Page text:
Covid still takes a life a week in Latvia

The days Covid-19 took over daily news are gone. Though Covid has subsided, it hasn't disappeared altogether. A life is still taken every week by the virus, Latvian Television reported on August 22.

For the Lung Diseases Division of the Pauls Stradiņš Clinical University Hospital, the moment where Covid was no longer in the spotlight came only in the middle of the summer this year.

“Since the beginning of the Covid-19 pandemic, only in the middle of this summer came the day when there were no Covid-19-infected patients. I really had a sense of celebration, it could be said,” said Dace Žentiņa, head of the Center for Lung Disease and Toracal Surgery.

Right now, there is the least risk of being infected with Covid since the beginning of the pandemic.  However, in the autumn, when influenza and other viruses return annually, the number of cases of Covid is likely to increase.

Unlike influenza, which has not been detected in the summer, Covid is detected in the wastewaters at very low concentrations, showing a small number of infections. But data from the Center for Disease Prevention and Control (SPKC) shows that Covid patients also enter hospitals. On a weekly basis, an average of 14 Covid patients are treated in hospitals with it as the primary diagnosis. For one or two, the symptoms of the disease are very severe.

“Still, unfortunately, we also see deaths in Covid-19 patients, but this is also the lowest indicator we had seen throughout the pandemic. On average, one person unfortunately still dies per a week of this disease,” said Jurijs Perevoščikovs, director of the SPKC Infectious Diseases Risk Analysis Department.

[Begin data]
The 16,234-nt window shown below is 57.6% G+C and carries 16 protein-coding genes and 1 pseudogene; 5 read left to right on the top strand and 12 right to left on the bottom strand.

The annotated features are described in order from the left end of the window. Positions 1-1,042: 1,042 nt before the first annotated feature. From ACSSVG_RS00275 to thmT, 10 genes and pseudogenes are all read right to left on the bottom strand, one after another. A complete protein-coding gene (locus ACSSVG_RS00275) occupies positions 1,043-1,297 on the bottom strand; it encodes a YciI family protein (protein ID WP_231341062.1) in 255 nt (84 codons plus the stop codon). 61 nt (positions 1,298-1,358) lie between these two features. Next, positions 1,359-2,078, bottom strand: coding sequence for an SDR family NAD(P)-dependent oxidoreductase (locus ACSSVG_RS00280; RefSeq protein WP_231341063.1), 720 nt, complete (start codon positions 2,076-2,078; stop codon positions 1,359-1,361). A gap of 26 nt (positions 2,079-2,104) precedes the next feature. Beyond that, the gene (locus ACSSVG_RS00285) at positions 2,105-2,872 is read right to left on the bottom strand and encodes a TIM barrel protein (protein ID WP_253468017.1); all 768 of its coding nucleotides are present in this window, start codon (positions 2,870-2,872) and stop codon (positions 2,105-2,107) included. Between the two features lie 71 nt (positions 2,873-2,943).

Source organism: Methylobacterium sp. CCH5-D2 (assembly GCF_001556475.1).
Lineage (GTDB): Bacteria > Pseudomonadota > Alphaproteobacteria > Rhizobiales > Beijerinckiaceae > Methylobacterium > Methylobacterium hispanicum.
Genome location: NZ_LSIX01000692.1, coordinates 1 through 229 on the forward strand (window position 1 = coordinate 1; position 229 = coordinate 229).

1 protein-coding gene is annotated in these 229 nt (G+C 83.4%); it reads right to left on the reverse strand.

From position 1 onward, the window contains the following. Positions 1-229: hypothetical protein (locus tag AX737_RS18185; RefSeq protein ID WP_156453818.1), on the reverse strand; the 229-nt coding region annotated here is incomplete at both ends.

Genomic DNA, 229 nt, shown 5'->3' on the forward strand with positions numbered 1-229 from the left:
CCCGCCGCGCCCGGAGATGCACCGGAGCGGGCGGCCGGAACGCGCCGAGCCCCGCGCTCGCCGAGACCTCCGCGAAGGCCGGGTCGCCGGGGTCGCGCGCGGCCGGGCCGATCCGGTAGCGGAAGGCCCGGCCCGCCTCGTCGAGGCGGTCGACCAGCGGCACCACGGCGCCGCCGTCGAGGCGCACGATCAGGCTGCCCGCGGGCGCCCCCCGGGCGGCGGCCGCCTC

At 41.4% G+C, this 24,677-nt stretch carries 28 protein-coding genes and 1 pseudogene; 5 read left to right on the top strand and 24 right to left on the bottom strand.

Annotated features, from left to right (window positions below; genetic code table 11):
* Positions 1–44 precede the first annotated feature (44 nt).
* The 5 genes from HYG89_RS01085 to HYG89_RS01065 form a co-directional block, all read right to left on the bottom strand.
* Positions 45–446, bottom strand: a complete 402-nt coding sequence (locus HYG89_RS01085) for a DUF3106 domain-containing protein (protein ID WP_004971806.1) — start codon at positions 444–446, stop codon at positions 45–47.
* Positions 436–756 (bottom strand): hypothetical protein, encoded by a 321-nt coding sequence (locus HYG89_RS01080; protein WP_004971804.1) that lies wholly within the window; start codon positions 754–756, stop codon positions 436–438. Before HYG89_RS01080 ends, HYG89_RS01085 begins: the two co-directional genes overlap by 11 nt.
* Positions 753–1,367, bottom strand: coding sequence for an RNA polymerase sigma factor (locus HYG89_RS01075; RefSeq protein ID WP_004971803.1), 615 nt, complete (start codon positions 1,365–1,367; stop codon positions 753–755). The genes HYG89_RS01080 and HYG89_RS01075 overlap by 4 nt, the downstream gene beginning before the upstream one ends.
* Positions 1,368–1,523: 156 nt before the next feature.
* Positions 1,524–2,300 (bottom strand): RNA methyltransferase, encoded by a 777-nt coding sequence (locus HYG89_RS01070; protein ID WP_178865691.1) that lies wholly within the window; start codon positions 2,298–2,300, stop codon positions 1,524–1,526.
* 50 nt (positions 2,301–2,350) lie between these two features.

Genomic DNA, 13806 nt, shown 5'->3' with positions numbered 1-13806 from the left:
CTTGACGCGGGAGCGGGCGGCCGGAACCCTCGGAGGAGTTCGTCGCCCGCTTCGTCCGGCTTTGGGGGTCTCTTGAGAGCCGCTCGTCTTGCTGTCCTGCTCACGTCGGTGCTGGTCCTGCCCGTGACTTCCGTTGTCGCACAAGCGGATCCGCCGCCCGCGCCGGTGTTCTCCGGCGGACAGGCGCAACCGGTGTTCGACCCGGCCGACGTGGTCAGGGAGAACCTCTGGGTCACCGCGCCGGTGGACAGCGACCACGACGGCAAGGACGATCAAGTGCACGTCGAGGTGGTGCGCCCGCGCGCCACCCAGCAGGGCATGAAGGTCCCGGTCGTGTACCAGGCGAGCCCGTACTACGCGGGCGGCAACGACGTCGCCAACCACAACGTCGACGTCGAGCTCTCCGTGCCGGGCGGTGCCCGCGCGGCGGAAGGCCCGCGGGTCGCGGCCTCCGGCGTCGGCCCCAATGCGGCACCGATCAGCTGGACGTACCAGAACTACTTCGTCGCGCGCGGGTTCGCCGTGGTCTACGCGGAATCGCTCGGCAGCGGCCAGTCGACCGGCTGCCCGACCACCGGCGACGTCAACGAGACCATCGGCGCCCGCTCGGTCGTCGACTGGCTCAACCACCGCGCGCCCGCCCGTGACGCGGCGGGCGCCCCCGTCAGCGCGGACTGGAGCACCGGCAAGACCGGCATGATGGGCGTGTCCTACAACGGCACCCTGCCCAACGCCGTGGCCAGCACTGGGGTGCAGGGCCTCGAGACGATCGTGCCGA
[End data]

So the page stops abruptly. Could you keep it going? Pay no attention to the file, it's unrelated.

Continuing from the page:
Testing is only done in hospitals – around 200 tests per week, of which 15% come back positive.  In Latvia and also in the world, the dominant is still the type Omicron, which does not pose a health hazard for most of the population.

“In Latvia we see about three-four types, the dominant XBB15, and this is also up to 50% overall in the European Union, but recently talks about an increase in the so-called Eris variant,” added the SPKC specialist.

“We're certainly not protected from new waves. There are no indications that these new waves could be as destructive and as devastating as they were, but we do not know how they will actually be, especially when the children come back to school,” said Žentiņa.

For risk groups, Covid can still prove hazardous, so the SPKC noted that during the autumn season, especially risk groups should be vaccinated in order to avoid serious illness.

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